Saturday, February 19, 2011

Purpose of education

I have been giving this some thought, and the discussion so far while very interesting has been between people who believe in education for its own sake (as do I). However, I believe that for most people education is instrumental – parents (and teachers) who tell children that if they don’t work hard at school / university then they won’t get a decent job etc.

I told my children that learning is an adventure and that if they found it boring then there was something wrong with the school and they should play truant. They didn’t and they do love learning. I will admit that close to exams I encouraged a certain amount of study. But then even adventures / exploration do have spells that are tedious slogs.

To push the metaphor a bit further, learning is like exploring where people have been before, it can still be an exciting adventure for those doing it, but the leaders have been there before and know the best routes; while researchers are exploring virgin (intellectual) territory.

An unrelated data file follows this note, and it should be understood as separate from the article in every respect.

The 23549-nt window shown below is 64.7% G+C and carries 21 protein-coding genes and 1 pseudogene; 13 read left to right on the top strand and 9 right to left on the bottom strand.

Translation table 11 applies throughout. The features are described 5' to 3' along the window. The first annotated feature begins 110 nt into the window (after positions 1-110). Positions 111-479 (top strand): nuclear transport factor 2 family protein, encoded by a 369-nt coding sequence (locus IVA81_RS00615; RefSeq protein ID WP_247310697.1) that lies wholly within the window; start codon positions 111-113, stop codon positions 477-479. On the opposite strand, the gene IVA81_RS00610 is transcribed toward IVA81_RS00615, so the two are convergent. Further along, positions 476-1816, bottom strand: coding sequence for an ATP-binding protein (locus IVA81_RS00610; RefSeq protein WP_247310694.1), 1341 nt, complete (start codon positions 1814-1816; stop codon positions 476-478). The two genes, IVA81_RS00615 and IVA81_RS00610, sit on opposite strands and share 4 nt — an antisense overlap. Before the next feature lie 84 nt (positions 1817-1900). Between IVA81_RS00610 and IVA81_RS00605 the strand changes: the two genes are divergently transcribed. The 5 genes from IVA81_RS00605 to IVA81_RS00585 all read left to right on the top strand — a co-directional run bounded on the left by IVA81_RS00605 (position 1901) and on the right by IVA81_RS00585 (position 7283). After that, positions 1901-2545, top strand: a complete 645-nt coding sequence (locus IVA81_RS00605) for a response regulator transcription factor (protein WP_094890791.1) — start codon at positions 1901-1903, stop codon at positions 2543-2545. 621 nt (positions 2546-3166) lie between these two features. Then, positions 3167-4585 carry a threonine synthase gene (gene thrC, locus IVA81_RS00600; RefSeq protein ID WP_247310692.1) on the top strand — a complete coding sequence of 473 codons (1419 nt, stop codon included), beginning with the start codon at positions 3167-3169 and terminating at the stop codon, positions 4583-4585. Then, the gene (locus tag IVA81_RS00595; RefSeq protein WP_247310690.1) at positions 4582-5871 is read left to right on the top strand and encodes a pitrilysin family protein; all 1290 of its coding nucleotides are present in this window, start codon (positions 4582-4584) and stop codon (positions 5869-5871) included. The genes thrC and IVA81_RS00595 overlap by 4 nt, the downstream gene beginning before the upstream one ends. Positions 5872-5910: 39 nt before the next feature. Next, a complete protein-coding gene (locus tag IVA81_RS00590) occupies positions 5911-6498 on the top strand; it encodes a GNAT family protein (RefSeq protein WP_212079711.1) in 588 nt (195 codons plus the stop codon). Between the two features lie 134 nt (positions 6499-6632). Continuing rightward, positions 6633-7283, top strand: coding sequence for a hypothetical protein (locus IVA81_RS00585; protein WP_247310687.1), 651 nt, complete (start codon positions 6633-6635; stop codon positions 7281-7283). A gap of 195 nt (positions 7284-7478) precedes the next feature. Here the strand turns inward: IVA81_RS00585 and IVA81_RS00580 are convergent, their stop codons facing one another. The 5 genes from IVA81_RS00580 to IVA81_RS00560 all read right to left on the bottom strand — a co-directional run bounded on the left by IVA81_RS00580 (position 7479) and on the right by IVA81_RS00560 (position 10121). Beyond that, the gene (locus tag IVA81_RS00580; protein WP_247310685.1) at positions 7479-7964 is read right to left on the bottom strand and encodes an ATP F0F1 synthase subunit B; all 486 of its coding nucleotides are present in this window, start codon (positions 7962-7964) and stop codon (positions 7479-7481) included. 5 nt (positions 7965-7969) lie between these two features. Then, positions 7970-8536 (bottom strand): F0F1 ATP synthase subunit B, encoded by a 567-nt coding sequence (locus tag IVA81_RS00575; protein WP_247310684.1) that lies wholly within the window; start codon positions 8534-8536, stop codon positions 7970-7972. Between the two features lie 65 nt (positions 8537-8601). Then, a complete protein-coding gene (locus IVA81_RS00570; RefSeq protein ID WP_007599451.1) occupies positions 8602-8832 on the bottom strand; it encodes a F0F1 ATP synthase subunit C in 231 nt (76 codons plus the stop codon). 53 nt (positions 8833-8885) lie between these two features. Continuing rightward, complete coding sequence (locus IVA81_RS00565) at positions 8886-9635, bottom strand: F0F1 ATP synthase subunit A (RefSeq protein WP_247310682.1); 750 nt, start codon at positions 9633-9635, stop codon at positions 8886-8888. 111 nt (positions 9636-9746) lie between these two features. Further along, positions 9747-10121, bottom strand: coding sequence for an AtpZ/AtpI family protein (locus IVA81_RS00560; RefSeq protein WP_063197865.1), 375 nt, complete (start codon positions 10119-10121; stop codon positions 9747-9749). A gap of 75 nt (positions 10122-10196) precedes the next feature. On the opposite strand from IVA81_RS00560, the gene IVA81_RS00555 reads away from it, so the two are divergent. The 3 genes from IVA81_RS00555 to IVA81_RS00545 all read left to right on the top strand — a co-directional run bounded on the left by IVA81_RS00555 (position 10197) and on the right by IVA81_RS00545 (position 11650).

So what then might be the purposes of education? Well, I don’t think that we can get away from the instrumental one that it leads on to other things that many people want including many learners, parents, teachers, politicians and the general public.

But for me the purpose of education goes beyond that to include much of what other people have already said to include both induction into society and personal fulfilment. Much of the discussion so far as focused on personal development and personal fulfilment, and this is of value. As Socrates said “The unexamined life is not worth living”, and part of education’s role is then to make life worth living, though this has been expressed in many different ways in the discussion including self-empowerment, self-development, fulfil ones potential. Others have talked of enabling people to follow their passion.

For me there is a third purpose around becoming part of society. While humans are social animals this has to be developed if people are to be positive members of society able to both contribute to and draw on the society around them. It doesn’t just happen, so it must be part of the role of education to help people to engage fruitfully with those around them in a manner that benefits all.

So, education should have three intertwined purposes: functional / economic, social and personal, and I think part of the work of purpose/ed could be to look at more appropriately balancing these three purposes to meet the needs of the learner and the wider society, rather than the too narrow focus on the functional / economic purposes that we see at the moment.

All this begs the question of how we might get closer to where we want to be, but if we cannot identify the target then it really doesn’t matter much in which direction we go.

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